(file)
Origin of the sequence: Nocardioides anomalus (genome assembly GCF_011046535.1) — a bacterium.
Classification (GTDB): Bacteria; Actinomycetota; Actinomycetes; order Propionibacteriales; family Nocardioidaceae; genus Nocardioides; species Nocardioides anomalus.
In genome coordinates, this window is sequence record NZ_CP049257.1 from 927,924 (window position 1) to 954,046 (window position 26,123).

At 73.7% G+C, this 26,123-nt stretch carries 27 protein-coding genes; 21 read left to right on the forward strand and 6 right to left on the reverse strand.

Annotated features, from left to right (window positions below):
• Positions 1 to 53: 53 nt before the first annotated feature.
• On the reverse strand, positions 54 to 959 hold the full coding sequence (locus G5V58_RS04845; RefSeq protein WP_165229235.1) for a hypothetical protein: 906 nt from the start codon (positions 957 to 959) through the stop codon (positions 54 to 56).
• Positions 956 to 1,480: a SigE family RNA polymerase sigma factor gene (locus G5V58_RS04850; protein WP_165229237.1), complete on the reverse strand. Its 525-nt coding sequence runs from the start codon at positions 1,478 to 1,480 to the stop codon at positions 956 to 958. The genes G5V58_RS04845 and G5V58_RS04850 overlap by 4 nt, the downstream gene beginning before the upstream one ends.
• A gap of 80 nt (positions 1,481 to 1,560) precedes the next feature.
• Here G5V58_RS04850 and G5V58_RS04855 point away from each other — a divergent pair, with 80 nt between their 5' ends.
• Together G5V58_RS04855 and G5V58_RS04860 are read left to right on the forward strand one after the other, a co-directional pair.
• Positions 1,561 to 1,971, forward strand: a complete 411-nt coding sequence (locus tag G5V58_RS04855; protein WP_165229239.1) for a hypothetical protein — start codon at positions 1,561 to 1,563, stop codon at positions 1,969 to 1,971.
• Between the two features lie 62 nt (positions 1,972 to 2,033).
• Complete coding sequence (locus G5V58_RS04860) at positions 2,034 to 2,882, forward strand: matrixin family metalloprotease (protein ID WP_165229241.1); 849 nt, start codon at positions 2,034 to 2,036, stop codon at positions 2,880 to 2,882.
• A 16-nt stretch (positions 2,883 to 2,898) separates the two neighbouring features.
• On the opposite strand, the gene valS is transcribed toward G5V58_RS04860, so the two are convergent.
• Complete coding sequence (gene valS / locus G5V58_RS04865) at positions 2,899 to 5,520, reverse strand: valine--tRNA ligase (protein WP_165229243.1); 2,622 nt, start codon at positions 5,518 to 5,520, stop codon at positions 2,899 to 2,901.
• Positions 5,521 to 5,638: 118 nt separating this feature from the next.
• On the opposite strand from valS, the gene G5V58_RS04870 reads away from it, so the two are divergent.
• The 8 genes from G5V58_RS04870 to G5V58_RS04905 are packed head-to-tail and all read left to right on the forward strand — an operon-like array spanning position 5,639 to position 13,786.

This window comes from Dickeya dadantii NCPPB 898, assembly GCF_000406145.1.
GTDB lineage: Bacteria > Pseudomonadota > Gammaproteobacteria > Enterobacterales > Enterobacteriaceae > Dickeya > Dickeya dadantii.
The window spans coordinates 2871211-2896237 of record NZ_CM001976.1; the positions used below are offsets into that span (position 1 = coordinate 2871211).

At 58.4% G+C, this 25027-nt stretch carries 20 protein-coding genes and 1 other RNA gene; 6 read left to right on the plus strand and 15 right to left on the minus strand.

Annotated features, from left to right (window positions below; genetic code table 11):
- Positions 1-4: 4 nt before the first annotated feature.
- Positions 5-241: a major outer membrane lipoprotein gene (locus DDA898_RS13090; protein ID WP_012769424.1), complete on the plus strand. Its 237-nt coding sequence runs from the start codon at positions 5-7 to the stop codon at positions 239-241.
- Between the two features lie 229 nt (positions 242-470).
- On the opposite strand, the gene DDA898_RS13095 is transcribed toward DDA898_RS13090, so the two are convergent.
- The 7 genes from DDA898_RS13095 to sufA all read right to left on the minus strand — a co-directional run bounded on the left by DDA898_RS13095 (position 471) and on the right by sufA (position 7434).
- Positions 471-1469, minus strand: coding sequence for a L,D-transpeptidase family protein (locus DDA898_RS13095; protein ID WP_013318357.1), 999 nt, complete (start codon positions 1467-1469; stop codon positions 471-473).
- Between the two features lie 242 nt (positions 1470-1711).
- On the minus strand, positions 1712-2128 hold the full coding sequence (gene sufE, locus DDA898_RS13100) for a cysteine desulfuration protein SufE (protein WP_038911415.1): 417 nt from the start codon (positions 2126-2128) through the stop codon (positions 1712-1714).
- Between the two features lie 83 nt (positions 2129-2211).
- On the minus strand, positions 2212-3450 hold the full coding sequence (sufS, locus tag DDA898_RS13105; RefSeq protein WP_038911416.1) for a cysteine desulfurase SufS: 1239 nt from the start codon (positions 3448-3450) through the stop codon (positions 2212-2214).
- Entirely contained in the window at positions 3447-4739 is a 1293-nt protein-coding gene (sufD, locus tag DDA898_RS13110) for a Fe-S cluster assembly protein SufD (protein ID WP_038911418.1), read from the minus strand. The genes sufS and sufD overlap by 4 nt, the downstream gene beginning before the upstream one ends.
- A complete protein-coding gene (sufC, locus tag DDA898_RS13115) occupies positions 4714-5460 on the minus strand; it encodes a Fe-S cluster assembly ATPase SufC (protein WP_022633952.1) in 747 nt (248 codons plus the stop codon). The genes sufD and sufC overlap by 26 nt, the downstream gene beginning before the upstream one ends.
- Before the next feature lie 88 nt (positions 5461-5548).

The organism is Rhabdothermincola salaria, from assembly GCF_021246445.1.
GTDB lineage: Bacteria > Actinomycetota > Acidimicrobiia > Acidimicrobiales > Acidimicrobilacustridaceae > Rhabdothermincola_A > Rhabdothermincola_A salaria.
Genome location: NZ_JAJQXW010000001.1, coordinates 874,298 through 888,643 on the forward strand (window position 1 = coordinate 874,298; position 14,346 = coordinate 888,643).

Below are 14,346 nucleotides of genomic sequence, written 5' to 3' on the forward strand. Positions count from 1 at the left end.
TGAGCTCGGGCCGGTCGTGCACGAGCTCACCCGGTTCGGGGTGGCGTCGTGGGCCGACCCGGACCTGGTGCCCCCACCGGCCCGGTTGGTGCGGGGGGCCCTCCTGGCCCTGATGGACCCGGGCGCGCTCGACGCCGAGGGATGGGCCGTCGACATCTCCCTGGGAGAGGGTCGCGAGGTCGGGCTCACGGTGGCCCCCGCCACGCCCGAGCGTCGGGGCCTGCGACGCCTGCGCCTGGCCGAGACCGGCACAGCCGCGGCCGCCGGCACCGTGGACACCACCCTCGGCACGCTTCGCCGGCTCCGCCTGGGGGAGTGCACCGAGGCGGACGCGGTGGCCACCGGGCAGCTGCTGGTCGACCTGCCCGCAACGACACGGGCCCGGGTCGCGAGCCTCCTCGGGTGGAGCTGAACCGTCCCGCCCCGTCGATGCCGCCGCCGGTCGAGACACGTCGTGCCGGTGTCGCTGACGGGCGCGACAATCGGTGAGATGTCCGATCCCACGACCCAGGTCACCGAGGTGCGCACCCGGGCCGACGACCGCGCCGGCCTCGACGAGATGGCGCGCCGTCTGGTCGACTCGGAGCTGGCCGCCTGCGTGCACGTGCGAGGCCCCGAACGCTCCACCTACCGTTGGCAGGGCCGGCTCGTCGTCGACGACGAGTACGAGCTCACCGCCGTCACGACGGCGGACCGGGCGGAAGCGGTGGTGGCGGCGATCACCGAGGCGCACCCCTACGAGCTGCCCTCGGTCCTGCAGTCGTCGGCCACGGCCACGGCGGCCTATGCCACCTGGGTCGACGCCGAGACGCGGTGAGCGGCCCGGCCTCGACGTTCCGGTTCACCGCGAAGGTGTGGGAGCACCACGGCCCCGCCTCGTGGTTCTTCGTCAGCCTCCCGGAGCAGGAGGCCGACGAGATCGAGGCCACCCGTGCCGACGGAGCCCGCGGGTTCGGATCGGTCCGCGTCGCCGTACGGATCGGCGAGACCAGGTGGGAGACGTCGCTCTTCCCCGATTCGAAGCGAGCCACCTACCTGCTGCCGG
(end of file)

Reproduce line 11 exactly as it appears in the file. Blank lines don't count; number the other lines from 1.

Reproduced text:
• Together G5V58_RS04855 and G5V58_RS04860 are read left to right on the forward strand one after the other, a co-directional pair.